Connect with us

Hi, what are you looking for?


Sessions Visits America’s Last “Rubber” Glove Maker

By Brandon Moseley
Alabama Political Reporter

Wednesday, August 20, U.S. Senator Jeff Session was in Fayette County touring the Showa Best Glove factory in the city of Fayette.

Showa manufactures the modern equivalent of the old “rubber glove” the synthetic glove that has become an essential protection for workers and customers alike in medicine as well as in fields such as: first responders, agricultural processors, food processing, chemical manufacturers, fishermen, and a host of other commercial and industrial occupations. Showa faces enormous challenges on the world market from foreign competition and from an increasingly stringent federal regulatory environment.

Senator Sessions told the Alabama Political Reporter, “The world is very competitive. So if government regulation or governmental policy puts a company at a disadvantage, the company might lose out to a manufacturer in Canada, Mexico, China or some other place. So I like to hear what people are saying.  We’ve had concerns about things like excessive environmental regulations and the government demanding things that cannot economically be accomplished. These types of regulations are unwise because it just makes companies more fragile, and money is basically getting wasted on regulations that don’t produce a benefit. Some regulations do produce a benefit, but some don’t.”

According to the 2014/2015 West Alabama Mining and Manufacturing Directory, Showa Best Glove Manufacturing is the top manufacturing employer in Fayette County. Bill Trank is the plant manager. Trank led Sessions on a tour of the plant which employs over 300 and runs 24 hours a day seven days a week.

Trank said that the plant daily turns over 6000 gallons of nitrile into 1.2 to 1.3 million gloves per day. Trank said that the gloves are purchased by: EMTs, laboratories, food processors, tattoo parlors, dentists, healthcare providers, and sanitation and maintenance workers and for industrial use. Trank said that they would like to sell more gloves to hospitals, but currently most hospitals order their supplies through a handful of hospital supply companies and those suppliers often prefer to purchase the cheapest gloves, not the best gloves.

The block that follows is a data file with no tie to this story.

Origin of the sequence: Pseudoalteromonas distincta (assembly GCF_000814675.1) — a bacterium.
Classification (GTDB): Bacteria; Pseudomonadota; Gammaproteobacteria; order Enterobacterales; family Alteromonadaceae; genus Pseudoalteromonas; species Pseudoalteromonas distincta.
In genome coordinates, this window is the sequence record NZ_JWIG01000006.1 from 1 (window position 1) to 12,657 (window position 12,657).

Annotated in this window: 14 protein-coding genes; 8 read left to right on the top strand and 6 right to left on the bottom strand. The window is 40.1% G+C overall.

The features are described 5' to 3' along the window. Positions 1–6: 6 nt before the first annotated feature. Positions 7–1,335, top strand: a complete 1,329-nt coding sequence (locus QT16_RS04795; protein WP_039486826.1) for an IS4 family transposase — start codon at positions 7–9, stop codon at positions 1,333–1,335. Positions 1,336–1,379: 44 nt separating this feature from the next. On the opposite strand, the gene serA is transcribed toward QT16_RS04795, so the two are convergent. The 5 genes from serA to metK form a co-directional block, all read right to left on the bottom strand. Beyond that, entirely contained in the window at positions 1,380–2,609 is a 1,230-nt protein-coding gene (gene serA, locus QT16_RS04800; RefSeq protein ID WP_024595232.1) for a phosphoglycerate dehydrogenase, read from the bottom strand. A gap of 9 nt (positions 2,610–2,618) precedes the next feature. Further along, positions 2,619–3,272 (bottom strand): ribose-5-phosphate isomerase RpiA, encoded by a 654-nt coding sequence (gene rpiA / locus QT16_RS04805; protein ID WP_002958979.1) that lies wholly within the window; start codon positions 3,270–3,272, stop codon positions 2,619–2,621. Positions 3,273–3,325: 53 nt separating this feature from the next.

Sen. Sessions said that it is important that we make things in this country and said that we have got to get this economy growing faster to improve the job situation.

Advertisement. Scroll to continue reading.

One of the managers told Sessions that his job was to keep up with all of the regulations that the federal government placed on the plant.  Sessions said, “Your job is secure.”

Trank said that the plant began in the 1960s. Gillette had a factory across the street in Fayette that assembled surgical kits for doctors and hospitals. Gillette was encountering problems getting a consistent supply of rubber gloves for their kit so they built their own rubber glove factory there at 931 2nd Avenue SE in Fayette.

The original plant made 80,000 rubber gloves a day. Eventually people developed a sensitivity to the rubber gloves. The synthetic glove was invented. The synthetic latex glove replaced the old natural rubber gloves over time.  Showa has since invented a non-latex synthetic glove when people developed a sensitivity to latex.